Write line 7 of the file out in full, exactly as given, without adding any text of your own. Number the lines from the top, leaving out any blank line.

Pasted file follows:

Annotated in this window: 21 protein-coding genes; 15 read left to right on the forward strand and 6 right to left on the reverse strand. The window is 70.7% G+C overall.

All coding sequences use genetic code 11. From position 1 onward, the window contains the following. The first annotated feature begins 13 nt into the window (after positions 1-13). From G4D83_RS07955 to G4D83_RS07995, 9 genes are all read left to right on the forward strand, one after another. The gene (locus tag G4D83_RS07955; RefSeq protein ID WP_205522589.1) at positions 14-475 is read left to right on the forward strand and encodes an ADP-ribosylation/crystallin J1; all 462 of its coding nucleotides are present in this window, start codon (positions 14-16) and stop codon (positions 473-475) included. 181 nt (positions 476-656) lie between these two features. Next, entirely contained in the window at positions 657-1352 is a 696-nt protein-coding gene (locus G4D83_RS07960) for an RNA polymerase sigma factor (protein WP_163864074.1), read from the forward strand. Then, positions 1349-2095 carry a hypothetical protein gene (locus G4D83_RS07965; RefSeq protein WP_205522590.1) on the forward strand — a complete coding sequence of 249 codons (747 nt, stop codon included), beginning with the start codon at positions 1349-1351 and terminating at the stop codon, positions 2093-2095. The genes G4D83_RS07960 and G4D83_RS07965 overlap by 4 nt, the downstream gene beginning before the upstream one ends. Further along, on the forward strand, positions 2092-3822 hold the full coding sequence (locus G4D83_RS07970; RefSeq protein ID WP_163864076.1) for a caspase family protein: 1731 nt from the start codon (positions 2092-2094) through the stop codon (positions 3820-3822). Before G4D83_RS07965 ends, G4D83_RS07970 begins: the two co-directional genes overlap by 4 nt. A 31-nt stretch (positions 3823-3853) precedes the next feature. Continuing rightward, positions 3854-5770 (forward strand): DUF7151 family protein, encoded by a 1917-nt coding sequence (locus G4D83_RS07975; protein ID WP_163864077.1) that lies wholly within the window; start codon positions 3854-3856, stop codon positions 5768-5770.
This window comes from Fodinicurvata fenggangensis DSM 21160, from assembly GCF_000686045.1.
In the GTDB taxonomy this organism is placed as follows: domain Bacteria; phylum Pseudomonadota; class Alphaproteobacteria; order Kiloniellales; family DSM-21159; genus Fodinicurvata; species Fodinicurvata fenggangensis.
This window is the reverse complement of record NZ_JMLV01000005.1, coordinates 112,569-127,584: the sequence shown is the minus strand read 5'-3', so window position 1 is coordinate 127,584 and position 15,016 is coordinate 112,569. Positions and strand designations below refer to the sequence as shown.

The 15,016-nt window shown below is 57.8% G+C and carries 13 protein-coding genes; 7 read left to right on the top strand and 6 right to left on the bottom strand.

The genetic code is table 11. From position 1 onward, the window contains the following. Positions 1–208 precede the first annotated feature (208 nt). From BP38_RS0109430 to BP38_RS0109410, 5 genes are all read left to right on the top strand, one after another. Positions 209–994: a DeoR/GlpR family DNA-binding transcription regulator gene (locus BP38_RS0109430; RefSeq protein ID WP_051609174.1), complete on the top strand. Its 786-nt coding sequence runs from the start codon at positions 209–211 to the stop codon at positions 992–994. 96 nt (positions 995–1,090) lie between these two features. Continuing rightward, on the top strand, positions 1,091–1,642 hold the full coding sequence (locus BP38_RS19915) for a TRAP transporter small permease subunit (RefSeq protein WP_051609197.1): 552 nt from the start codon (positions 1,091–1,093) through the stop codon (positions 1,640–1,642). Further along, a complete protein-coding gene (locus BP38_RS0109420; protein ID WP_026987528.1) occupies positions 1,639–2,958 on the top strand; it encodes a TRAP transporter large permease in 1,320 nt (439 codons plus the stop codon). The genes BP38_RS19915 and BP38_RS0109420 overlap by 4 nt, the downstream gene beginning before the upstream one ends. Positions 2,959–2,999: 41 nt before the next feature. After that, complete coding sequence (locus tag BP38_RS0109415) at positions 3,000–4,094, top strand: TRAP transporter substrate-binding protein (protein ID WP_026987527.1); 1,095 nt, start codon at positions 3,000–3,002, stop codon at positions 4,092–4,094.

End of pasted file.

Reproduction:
The genetic code is table 11. From position 1 onward, the window contains the following. Positions 1–208 precede the first annotated feature (208 nt). From BP38_RS0109430 to BP38_RS0109410, 5 genes are all read left to right on the top strand, one after another. Positions 209–994: a DeoR/GlpR family DNA-binding transcription regulator gene (locus BP38_RS0109430; RefSeq protein ID WP_051609174.1), complete on the top strand. Its 786-nt coding sequence runs from the start codon at positions 209–211 to the stop codon at positions 992–994. 96 nt (positions 995–1,090) lie between these two features. Continuing rightward, on the top strand, positions 1,091–1,642 hold the full coding sequence (locus BP38_RS19915) for a TRAP transporter small permease subunit (RefSeq protein WP_051609197.1): 552 nt from the start codon (positions 1,091–1,093) through the stop codon (positions 1,640–1,642). Further along, a complete protein-coding gene (locus BP38_RS0109420; protein ID WP_026987528.1) occupies positions 1,639–2,958 on the top strand; it encodes a TRAP transporter large permease in 1,320 nt (439 codons plus the stop codon). The genes BP38_RS19915 and BP38_RS0109420 overlap by 4 nt, the downstream gene beginning before the upstream one ends. Positions 2,959–2,999: 41 nt before the next feature. After that, complete coding sequence (locus tag BP38_RS0109415) at positions 3,000–4,094, top strand: TRAP transporter substrate-binding protein (protein ID WP_026987527.1); 1,095 nt, start codon at positions 3,000–3,002, stop codon at positions 4,092–4,094.